Legal rights of birth families

Do you to learn more about your possible legal rights as either the birth mother or a member of the birth family? Stephen Ravel, who has been an adoption attorney for 30 years, shares helpful information about the legal rights of birth families.
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Legal rights of birth families

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In an independent adoption, the extended family of the birth mother or birth father have no legal rights. They don't get notice of the adoption. Their consent isn't necessary even if the birth mother is a minor. I've had adoptions where the birth mother is 13 years old. Her consent is necessary, but nobody else's. As a practical matter, if the birth - if you have a 13-year-old birth mother and her family does not want her to place the child for adoption, the practicality of it she's not gonna place the child for adoption because she's dependent upon her parents. But, legally, they have no say in the matter.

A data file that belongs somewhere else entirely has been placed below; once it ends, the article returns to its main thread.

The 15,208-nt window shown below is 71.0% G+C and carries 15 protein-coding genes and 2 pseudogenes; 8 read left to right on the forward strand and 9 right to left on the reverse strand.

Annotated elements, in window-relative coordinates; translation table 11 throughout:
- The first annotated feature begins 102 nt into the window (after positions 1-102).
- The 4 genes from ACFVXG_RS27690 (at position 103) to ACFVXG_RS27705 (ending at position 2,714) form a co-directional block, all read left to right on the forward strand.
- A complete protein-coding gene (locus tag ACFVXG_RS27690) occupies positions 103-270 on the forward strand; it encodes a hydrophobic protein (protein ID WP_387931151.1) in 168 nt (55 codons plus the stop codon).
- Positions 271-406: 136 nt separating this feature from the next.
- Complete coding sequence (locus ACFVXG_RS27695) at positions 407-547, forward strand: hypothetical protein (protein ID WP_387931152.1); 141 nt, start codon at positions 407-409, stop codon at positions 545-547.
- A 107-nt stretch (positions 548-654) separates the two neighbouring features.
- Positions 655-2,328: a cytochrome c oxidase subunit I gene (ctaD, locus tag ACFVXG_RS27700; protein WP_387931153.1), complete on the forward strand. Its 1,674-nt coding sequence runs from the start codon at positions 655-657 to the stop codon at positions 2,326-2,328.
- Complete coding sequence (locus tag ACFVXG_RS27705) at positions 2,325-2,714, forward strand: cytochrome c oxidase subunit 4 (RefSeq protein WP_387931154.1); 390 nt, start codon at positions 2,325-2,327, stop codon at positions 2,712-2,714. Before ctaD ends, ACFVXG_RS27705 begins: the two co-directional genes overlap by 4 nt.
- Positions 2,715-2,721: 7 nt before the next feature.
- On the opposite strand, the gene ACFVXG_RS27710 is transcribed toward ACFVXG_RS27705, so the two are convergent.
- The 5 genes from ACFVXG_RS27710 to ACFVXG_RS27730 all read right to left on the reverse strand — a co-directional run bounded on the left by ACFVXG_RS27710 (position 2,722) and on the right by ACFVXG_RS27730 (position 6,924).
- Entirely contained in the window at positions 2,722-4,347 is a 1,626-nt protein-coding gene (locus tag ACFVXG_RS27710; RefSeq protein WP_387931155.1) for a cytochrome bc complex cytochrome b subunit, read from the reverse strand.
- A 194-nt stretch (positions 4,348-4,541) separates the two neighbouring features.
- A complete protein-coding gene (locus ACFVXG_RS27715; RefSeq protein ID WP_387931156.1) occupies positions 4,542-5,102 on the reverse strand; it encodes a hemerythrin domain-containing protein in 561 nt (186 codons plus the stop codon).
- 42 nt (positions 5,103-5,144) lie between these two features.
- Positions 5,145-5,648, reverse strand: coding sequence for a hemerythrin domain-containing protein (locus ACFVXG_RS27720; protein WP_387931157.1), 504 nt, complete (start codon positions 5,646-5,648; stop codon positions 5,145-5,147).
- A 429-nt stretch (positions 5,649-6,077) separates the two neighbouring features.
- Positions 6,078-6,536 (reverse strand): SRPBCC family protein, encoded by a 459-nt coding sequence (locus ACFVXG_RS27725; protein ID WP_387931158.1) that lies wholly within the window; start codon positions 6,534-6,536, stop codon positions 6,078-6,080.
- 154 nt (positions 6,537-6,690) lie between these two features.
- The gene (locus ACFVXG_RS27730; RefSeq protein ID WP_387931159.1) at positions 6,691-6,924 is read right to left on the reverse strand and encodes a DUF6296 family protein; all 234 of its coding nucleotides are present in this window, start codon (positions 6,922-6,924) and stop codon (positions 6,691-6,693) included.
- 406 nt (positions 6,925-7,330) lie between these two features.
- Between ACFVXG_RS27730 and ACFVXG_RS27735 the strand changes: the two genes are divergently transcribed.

Do you to learn more about your possible legal rights as either the birth mother or a member of the birth family? Stephen Ravel, who has been an adoption attorney for 30 years, shares helpful information about the legal rights of birth families.

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Stephen Ravel

Adoption Attorney

Stephen Ravel attended UC Berkley for his undergraduate degree and Santa Clara Law School for his law degree. Stephen has been an attorney since 1973, and has been involved with adoption law since 1984. He has handled over 1,300 adoptions since the start of his career. Stephen is married and has three children. His oldest child was adopted from Brazil at birth.

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